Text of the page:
Education: B.S., University of Wyoming; M.S., Ph.D, University of Southern California
Other Business Interests: Originally made his money in real estate, buying an apartment building in West L.A. in the sixties and going from there. Also bought the Los Angeles Kings (NHL) along with The Forum (and a ranch) in the same deal, but later sold the Kings in 1987. Also bought and sold the WNBA’s Los Angeles Sparks, and owns the D-League’s Los Angeles D-Fenders.
Notable Team Achievements: The Lakers have won 10 NBA championships while Buss has owned the team and been home to some of the greatest names ever to play the game, including Magic Johnson, Kareem Abdul-Jabbar, Shaquille O’Neal, and Kobe Bryant. Six other times the Lakers have lost in the NBA finals, and twice more lost in the Western Conference Finals.
Ownership Philosophy: Spend money and put on a show. Because of the Lakers’ following all over the world and their ability to rake in dollars in Los Angeles, the value of the franchise and the income it generates allows Buss to go well beyond the salary cap in order to pay his players.
Phoenix Suns – Robert Sarver
Ownership Group: Sarver is the managing partner of a group of 15, including: Sid & Jenny Craig (yes, that Jenny Craig); Sam Garvin (Garvin Holdings LLC); Steve Hilton (Meritage Homes Corporation); Richard Heckmann (K2 Inc); Richard Jaffe (Safe Life Corp); Dale Jensen (Jackson Street Development); Steve Kerr (TNT); John Landon (Landon Development Company); Francis Najafi (Pivotal Group); Steven Pidgeon (Snell and Willmer); Don, Veronica and Tom Rogers and Carol Hudson (Rogers Real Estate Holdings); Byron Roth (Roth Capital Partners); Mark Schlossberg (Southwest Value Partners); Scott Seldin (Seldin Real Estate)
Purchase Price (year): $401 million (2004)
2010 Forbes Valuation: $411 million
2010 Forbes Revenue: $147 million
Education: Bachelor’s, University of Arizona
Other Business Interests: After college Sarver founded the National Bank of Arizona in 1984. He sold it to Zions Bancorporation. He is currently the CEO of Western Alliance Bancorporation and also the director of Meritage Homes Corporation and SkyWest, Inc., an airline. Sarver also owns the WNBA’s Phoenix Mercury.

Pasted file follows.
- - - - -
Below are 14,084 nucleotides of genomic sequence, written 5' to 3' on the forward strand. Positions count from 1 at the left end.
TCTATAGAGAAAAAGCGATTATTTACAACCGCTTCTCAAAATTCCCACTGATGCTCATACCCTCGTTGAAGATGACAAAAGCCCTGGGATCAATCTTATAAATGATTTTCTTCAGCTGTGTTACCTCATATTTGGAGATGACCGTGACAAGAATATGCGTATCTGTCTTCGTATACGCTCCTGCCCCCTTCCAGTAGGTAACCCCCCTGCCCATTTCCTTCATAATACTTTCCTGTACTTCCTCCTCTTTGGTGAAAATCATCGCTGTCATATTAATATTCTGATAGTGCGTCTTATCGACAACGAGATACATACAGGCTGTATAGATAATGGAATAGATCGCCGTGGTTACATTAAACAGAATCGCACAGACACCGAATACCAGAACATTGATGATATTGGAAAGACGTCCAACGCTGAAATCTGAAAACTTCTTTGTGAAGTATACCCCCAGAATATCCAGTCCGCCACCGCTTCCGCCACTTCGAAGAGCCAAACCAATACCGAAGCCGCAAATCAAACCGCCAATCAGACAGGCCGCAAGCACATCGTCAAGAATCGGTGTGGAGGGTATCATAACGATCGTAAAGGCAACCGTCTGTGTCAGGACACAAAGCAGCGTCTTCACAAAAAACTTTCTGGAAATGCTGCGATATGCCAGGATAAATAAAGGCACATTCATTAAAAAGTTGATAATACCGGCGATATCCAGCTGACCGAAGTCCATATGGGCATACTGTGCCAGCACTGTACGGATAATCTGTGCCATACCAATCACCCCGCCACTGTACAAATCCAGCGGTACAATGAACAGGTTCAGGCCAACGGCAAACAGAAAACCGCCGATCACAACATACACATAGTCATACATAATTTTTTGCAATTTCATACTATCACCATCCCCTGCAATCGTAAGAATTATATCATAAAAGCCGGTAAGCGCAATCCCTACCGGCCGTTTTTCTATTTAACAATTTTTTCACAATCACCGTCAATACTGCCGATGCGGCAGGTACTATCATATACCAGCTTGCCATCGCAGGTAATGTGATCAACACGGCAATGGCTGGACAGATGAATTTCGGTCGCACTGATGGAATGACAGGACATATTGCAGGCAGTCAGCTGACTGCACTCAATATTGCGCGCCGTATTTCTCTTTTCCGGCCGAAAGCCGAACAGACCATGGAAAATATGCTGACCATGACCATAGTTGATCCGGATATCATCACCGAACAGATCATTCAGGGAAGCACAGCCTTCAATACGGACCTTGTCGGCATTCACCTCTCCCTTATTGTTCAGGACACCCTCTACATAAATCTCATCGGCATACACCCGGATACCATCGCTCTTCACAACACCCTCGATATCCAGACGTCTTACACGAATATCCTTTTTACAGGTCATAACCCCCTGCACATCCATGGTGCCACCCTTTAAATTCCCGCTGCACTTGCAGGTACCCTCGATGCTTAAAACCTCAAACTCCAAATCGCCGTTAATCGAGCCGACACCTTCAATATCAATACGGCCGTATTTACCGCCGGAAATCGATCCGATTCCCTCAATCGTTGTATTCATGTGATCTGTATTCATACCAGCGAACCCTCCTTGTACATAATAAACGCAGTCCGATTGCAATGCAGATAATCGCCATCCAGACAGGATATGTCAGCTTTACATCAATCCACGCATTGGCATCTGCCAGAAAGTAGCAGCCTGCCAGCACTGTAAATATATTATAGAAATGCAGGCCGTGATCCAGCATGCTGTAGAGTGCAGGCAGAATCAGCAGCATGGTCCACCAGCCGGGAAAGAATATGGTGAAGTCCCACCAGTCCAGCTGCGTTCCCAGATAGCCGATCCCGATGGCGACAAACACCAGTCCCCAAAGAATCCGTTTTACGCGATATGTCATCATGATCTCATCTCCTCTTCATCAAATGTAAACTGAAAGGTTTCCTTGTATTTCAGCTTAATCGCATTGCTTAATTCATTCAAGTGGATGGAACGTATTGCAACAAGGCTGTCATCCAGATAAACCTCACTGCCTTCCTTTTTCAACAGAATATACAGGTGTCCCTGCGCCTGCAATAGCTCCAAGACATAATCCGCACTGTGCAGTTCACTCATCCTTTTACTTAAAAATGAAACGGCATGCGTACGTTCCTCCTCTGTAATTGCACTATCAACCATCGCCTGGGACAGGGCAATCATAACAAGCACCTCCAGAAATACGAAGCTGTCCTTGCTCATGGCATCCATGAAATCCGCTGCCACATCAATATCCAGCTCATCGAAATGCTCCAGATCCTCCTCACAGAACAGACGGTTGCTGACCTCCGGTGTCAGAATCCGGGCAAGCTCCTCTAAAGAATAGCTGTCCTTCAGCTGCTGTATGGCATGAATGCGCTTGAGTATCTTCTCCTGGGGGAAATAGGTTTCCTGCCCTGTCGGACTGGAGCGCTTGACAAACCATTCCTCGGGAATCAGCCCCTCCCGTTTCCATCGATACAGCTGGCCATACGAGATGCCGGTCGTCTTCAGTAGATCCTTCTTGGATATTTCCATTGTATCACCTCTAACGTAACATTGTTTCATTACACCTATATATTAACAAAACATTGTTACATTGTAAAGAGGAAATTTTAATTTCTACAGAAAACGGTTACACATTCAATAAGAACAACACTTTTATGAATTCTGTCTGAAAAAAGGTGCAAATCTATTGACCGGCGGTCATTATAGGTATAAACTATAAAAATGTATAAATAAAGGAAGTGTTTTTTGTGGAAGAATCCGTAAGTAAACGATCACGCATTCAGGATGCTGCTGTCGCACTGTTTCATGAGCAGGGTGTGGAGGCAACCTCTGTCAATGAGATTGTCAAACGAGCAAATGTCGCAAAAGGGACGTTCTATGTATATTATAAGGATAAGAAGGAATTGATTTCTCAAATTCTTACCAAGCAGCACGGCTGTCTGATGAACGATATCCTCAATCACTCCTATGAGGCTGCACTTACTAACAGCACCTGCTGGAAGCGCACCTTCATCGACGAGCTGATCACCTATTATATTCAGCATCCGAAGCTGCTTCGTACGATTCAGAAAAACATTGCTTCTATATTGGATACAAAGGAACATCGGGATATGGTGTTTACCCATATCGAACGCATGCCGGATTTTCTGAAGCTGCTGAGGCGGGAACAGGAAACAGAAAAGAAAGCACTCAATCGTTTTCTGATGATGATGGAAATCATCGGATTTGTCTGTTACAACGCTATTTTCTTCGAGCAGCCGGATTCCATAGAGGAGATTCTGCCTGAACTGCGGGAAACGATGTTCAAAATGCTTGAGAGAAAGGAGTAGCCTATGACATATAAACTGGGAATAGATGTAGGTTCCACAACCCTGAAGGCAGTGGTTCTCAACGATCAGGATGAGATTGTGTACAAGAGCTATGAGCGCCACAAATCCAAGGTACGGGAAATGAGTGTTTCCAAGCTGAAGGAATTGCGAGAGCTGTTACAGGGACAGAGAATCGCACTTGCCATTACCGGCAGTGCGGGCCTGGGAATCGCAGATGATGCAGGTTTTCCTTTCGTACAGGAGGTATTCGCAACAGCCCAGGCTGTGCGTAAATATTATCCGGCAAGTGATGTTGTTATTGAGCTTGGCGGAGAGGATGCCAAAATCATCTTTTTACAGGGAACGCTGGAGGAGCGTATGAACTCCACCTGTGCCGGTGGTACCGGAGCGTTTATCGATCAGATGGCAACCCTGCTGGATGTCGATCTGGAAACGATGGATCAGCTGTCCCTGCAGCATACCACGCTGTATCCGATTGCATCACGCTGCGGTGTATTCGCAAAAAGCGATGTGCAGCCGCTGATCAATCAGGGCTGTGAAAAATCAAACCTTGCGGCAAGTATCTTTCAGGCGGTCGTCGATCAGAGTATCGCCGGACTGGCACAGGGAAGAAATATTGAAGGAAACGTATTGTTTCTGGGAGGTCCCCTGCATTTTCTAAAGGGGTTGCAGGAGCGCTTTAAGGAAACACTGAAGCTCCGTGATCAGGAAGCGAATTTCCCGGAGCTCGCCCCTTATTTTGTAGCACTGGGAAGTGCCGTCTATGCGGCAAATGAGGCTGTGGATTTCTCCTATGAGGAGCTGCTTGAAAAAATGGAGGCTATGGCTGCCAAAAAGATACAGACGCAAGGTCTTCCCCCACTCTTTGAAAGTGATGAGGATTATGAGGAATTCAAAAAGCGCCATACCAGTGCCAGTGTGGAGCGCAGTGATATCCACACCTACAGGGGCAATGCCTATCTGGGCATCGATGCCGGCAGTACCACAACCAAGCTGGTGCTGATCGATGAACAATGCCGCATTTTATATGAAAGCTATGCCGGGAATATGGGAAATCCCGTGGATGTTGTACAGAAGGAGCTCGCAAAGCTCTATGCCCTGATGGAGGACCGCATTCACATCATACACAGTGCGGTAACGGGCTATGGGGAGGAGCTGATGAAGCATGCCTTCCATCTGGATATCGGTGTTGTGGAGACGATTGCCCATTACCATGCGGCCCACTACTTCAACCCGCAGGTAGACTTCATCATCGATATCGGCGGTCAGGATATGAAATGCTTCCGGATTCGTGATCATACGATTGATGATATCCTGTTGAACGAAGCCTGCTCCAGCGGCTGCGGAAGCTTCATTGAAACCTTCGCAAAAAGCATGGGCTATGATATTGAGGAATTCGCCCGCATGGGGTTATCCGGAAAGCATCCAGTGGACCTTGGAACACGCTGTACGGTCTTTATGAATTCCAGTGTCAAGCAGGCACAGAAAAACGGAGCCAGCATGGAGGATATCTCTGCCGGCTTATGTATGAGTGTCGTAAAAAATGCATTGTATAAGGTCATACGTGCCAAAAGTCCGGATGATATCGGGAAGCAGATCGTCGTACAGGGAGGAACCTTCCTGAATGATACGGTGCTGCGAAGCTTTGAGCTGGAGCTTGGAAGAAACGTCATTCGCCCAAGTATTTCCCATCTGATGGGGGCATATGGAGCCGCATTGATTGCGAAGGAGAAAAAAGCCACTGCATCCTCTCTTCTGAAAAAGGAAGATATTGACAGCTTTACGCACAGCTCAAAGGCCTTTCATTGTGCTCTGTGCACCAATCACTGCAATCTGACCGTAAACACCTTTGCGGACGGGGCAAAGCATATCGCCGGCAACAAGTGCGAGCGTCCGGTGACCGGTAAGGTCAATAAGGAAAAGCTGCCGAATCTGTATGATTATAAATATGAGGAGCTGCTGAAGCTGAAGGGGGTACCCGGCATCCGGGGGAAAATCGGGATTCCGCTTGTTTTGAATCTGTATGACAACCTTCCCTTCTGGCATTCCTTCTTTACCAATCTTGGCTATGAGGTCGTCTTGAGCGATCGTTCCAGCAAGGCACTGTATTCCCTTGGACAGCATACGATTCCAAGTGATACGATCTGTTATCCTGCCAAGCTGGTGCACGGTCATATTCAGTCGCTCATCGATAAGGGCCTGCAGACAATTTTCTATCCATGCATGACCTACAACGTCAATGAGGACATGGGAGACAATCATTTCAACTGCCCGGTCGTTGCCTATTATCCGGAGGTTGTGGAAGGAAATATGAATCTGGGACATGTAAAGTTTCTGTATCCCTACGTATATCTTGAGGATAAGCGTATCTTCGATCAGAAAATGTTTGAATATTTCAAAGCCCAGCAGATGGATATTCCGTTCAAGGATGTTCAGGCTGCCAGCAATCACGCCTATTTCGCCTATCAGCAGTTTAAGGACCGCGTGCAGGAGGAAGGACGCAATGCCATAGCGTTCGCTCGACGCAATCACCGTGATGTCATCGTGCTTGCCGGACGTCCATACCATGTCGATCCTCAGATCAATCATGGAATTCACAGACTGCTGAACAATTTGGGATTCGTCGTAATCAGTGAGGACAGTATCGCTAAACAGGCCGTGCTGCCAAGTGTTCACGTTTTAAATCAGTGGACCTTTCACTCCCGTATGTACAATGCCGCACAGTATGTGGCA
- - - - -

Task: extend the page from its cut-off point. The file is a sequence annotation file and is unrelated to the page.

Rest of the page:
Notable Team Achievements: In Sarver’s seven years of ownership the Suns have made the playoffs five times, going all the way to the Western Conference Finals three times.
Ownership Philosophy: Sarver doesn’t get involved much in the day-to-day operations of the Suns, but he does keep close tabs on the money, even more so the last few years when the economy has been so bad for banking and real estate, where he made his money. Previously the Suns have sold off first-round draft picks for cash (including the picks that became Rudy Fernandez, Nate Robinson, and Rajon Rondo) rather than pay their rookie scale contracts, but recently that has stopped, coinciding with a downturn in the franchise’s success.
Sacramento Kings – Joe and Gavin Maloof
Ownership Group: Joe and Gavin get most of the press, but the family ownership group also consists of George Maloof, Jr., Phil Maloof, and Adrienne Maloof-Nassif, plus Robin E. Hernreich
Purchase Price (year): $250 million (1998)
2010 Forbes Valuation: $293 million
2010 Forbes Revenue: $103 million
Other Business Interests: The family patriarch, George, Sr., made his money in hotels, banking, and trucking. He also owned the Houston Rockets, but after his death legal issues forced the liquidation of assets, including the Rockets to Les Alexander. The family bought The Fiesta in Las Vegas, which they later sold for a huge profit they put into building the Palms hotel and casino, but they own only 2% of it now after a recent debt restructuring. The Maloofs have exclusive distribution rights in New Mexico to various beers, including Guinness, Coors, Miller, Corona, and others. They have interests in TV, movies, and music. Kings’ ownership has been fighting for a new stadium for a few years now and almost moved the team to Anaheim this past spring. Currently the team will be in Sacramento for next season, but the future is up in the air.
Notable Team Achievements: The Kings made the playoffs eight straight years from 1999-2006, reaching the Western Conference Finals once, but haven’t been back since.
Ownership Philosophy: The Maloofs have been very visible during their years as Kings’ owners, sitting courtside during the heyday with Chris Webber, Vlade Divac, Peja Stojakovic, and Mike Bibby, but hands off in their approach, leaving much of the everyday decision making to the front office. For the most part they have been reluctant to spend big money in free agency and the Kings will have the largest amount of salary cap space when the lockout is eventually over.